Beijing’s view of Ukraine

According to a readout of the call from the Chinese Ministry of Foreign Affairs, Xi told Biden that the United States and China each had an obligation to promote peace in Ukraine.

“The Ukraine crisis is not something we want to see,” Xi reportedly said to Biden.

But even as he decried the human cost in Ukraine of Russia’s invasion, Xi still refused to directly blame Putin or the Kremlin for what is happening there.

Instead, Xi suggested Europe and the United States forced Putin’s hand — echoing one of Moscow’s favorite talking points.

“He who tied the bell to the tiger must take it off,” Xi said to Biden, according to a longer readout of the call released by the Ministry of Foreign Affairs.

The Chinese idiom is one that Xi has used before, and it means that whoever created the problem must solve it. In Xi’s view, Putin is the tiger and NATO tied the bell.

For now, however, China said Xi told Biden its pressing priorities are “to keep the dialogue and negotiation going, avoid civilian casualties, prevent a humanitarian crisis, and cease hostilities as soon as possible.”

To that end, Beijing is “ready to provide further humanitarian assistance to Ukraine and other affected countries,” the state readout said.

The Chinese government said Xi also referenced a “six-point initiative on the humanitarian situation in Ukraine,” but the foreign ministry did not provide details on what that would entail.

Still, the mere fact that China will provide humanitarian assistance to Ukraine is a sign that, at least on the surface, Xi’s ironclad alliance with his ally Putin may be under strain.

Russia’s isolation

Spokesmen for both the Russian and Chinese governments publicly deny that Russia has reached out to China for help waging its war against Ukraine.

But the unprecedented economic sanctions imposed on Russia by NATO members and G-7 countries in response to the invasion have left the Kremlin isolated and, some analysts say, desperate for financial assistance and military supplies.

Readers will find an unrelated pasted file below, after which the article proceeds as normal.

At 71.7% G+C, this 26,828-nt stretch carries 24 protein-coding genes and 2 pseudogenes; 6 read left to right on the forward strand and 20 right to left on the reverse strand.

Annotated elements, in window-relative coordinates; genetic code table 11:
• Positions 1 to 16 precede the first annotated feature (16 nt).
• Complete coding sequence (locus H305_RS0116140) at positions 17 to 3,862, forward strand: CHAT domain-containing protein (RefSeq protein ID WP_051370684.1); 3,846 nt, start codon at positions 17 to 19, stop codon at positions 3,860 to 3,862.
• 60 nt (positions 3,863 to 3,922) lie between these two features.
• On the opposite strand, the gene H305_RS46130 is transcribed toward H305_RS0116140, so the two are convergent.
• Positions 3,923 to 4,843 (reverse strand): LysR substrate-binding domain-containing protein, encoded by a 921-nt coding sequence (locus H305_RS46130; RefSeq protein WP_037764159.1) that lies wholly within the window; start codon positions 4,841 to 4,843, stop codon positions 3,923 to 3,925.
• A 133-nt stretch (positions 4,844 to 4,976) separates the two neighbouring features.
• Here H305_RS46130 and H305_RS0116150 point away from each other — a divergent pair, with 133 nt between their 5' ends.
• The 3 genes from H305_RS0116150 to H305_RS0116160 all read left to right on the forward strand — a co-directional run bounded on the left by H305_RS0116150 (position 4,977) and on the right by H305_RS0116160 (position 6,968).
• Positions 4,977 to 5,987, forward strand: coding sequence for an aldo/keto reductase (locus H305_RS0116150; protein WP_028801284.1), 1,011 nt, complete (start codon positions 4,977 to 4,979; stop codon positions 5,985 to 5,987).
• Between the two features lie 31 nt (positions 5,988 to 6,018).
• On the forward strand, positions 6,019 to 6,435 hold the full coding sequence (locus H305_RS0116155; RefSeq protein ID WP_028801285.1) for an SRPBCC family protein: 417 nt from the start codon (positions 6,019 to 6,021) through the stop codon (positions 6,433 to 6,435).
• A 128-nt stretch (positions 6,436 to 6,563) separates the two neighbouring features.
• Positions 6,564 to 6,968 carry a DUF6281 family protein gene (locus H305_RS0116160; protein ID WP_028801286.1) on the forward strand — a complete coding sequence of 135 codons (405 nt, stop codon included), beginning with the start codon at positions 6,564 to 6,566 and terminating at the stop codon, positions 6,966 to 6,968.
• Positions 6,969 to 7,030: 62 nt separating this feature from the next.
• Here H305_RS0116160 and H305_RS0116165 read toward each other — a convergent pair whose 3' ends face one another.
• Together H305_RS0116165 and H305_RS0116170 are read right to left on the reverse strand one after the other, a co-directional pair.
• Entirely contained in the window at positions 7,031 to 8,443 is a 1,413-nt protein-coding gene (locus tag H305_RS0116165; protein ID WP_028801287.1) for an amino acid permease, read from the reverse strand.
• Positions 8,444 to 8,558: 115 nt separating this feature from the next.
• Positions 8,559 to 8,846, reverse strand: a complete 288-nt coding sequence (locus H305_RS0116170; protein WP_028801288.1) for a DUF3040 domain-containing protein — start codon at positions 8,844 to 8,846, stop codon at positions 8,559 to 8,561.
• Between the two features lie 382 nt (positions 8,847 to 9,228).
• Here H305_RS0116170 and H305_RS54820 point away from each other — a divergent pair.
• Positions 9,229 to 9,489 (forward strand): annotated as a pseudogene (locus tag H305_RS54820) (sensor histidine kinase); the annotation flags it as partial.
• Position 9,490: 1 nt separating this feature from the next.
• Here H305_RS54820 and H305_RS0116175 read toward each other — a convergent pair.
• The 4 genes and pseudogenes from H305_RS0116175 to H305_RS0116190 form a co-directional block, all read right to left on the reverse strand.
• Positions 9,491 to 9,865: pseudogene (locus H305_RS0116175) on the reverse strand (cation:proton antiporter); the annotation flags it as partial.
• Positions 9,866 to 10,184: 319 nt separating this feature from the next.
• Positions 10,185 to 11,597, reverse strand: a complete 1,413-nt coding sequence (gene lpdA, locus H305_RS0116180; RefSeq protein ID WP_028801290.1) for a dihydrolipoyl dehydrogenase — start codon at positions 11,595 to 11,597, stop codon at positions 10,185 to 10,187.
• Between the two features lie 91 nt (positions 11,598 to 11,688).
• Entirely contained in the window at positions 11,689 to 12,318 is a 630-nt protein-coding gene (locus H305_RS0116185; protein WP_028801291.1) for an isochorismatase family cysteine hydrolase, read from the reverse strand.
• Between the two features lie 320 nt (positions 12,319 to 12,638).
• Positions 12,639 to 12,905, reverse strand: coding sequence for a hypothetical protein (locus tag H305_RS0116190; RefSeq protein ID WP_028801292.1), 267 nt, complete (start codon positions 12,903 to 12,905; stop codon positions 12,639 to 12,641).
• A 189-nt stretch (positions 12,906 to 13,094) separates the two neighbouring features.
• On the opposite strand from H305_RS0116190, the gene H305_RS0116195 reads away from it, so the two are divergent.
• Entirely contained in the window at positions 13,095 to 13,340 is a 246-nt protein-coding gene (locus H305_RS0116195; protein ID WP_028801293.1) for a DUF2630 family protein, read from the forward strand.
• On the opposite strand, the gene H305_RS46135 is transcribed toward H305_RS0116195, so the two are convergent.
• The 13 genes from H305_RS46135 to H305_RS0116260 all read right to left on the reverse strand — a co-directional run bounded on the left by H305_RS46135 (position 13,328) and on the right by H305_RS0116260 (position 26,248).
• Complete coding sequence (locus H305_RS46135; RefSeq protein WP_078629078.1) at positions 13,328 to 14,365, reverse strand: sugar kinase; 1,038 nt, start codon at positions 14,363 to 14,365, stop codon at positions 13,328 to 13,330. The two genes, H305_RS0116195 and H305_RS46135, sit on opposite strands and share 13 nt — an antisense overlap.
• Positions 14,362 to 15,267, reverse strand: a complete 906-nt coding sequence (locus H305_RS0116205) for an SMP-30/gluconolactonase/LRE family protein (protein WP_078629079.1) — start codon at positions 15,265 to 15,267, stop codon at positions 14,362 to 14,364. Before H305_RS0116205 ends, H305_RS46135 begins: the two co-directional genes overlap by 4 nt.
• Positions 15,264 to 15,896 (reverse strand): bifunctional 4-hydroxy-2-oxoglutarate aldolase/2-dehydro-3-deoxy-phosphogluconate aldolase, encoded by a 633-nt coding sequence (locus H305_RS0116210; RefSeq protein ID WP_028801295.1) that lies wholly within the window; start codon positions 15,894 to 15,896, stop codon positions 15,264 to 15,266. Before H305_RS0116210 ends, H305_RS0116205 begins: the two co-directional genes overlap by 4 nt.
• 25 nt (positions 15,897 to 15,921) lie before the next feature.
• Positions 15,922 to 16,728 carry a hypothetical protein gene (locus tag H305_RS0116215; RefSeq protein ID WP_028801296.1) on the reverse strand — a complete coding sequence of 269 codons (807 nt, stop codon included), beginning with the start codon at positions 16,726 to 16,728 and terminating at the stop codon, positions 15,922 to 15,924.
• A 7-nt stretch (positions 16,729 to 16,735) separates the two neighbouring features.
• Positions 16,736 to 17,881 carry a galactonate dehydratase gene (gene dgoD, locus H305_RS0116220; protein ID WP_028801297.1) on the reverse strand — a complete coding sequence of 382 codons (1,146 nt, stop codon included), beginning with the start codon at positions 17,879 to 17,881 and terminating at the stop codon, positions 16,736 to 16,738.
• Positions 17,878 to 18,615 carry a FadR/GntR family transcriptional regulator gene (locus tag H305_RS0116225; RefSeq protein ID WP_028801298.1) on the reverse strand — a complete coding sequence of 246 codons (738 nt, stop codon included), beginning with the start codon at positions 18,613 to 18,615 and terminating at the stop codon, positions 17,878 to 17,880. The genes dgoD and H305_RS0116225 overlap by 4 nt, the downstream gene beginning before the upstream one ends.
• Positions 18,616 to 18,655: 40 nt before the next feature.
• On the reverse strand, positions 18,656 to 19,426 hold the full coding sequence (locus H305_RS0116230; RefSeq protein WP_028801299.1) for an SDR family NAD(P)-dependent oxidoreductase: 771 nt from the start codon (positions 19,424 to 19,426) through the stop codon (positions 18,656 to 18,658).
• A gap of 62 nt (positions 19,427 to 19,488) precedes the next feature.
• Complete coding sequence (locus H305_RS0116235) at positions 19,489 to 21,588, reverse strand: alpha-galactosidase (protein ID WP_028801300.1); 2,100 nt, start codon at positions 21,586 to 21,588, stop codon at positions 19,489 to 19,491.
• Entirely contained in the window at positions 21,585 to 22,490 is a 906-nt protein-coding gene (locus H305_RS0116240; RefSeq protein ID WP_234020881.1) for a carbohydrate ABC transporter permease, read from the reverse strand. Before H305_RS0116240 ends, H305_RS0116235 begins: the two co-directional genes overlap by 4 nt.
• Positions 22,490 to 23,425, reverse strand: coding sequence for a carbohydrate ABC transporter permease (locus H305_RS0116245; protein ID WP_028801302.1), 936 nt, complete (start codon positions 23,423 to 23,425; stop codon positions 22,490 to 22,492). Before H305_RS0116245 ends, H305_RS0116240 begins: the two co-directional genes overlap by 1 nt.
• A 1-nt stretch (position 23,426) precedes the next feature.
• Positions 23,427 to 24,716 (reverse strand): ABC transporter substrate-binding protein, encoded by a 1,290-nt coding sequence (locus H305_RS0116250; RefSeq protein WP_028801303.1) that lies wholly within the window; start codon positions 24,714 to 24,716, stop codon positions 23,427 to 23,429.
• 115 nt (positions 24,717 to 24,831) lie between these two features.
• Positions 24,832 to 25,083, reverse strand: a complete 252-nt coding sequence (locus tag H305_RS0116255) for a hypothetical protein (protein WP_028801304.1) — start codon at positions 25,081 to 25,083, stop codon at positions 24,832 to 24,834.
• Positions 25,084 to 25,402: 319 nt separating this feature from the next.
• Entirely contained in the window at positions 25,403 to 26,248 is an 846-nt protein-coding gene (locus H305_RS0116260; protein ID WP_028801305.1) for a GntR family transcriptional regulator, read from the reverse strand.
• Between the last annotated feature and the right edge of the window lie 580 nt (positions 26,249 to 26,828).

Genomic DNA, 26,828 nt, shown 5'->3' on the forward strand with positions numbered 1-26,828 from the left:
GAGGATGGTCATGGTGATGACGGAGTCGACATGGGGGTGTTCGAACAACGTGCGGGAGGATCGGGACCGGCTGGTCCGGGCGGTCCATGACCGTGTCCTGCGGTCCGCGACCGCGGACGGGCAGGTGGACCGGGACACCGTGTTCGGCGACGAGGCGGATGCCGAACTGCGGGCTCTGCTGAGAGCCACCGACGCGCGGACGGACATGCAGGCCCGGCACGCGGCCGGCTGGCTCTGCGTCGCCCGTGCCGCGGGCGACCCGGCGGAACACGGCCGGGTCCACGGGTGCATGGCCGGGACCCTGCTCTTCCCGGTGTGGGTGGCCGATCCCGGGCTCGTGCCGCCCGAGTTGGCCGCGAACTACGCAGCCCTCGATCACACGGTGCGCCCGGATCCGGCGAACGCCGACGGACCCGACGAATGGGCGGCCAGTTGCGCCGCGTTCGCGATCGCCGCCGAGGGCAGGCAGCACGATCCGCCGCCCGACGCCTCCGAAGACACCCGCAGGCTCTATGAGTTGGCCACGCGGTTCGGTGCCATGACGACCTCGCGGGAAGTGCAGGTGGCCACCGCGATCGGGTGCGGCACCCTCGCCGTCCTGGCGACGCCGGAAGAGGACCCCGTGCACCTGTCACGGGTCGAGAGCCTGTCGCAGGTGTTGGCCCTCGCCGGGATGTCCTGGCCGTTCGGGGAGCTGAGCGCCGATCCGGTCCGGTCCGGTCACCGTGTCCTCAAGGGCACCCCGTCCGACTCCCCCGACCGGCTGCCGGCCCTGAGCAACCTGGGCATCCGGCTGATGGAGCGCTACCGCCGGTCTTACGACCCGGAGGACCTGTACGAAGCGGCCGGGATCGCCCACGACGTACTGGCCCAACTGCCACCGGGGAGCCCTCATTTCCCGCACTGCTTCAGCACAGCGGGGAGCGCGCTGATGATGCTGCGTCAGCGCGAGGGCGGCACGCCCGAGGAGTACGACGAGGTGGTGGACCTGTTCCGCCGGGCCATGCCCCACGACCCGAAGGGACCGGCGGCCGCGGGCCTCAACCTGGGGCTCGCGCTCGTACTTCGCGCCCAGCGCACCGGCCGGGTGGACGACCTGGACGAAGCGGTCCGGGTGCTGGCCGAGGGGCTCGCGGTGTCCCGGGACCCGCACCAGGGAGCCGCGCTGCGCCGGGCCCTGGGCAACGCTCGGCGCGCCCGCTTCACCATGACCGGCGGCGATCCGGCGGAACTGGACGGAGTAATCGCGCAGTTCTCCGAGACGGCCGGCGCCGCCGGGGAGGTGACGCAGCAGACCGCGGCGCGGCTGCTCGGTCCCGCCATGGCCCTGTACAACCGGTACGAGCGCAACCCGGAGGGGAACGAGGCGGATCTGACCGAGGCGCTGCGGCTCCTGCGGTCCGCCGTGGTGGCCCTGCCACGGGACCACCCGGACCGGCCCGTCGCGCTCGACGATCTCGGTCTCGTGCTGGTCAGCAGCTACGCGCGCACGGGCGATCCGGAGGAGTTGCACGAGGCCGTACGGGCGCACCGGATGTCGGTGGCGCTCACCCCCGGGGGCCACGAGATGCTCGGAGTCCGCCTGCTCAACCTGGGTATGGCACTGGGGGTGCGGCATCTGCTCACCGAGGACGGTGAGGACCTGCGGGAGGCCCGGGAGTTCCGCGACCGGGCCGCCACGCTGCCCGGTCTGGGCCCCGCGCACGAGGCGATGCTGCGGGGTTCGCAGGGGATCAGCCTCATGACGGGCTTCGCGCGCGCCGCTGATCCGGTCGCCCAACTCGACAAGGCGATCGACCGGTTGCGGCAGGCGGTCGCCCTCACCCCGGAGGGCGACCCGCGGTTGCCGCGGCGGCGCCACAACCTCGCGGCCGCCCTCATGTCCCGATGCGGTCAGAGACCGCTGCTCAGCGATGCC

Defense officials said China appeared to be open to supplying Russia with military supplies, but there are few indications so far that China will overtly help Moscow evade economic sanctions.

Beijing has little interest in becoming embroiled in the economic battle between Russia and the rest of the developed world.

“China is not a party to the crisis, nor does it want the sanctions to affect China,” Foreign Minister Wang Yi said during a phone call Monday with Spain’s foreign minister, Jose Manuel Albares. 

The call between Biden and Xi began just after 9 a.m. Eastern and lasted just shy of two hours. That’s an unusually long time for a presidential call with the leader of a U.S. adversary.

Xi and Biden “share the view that China and the US need to respect each other, coexist in peace and avoid confrontation, and that the two sides should increase communication and dialogue at all levels and in all fields,” the Chinese readout said.


Where Will Meta Platforms Be in 3 Years?

By Brett Schafer – Mar 21, 2022 at 8:56AM

  • Meta Platforms is the parent company of Facebook, Instagram, and Oculus.
  • The stock is down 40% year to date on weak first-quarter guidance.
  • The company is investing over $10 billion a year into its virtual reality and metaverse division.

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The social media giant is investing heavily to grow its metaverse segment. Will that bet pay off?

Earnings season has been brutal for many investors, especially for those who own technology and internet stocks. Even though we are less than three months into 2022, many high-growth stocks are down 30% or more already this year, which can be tough to stomach. Meta Platforms FB -2.07% ), the parent company of Facebook, Instagram, WhatsApp, and Oculus, is one of these stocks. Shares are down 40% year to date after the company put out poor guidance for the first quarter and has been hit by the broad market sell-off to start 2022.

If you’re thinking of buying the dip on Meta Platforms stock, it might be smart to model out and estimate how big this business could be in a few years. Where will Meta Platforms be three years from now? Let’s take a look. 

Solid earnings, but poor guidance

On Feb. 2, Meta Platforms put out its earnings for the last three months of 2021. Revenue grew 20% year over year to $33.7 billion in the quarter, and earnings per share (EPS) was $3.67, slightly down from the year-ago period. Both of these numbers were right around analyst expectations.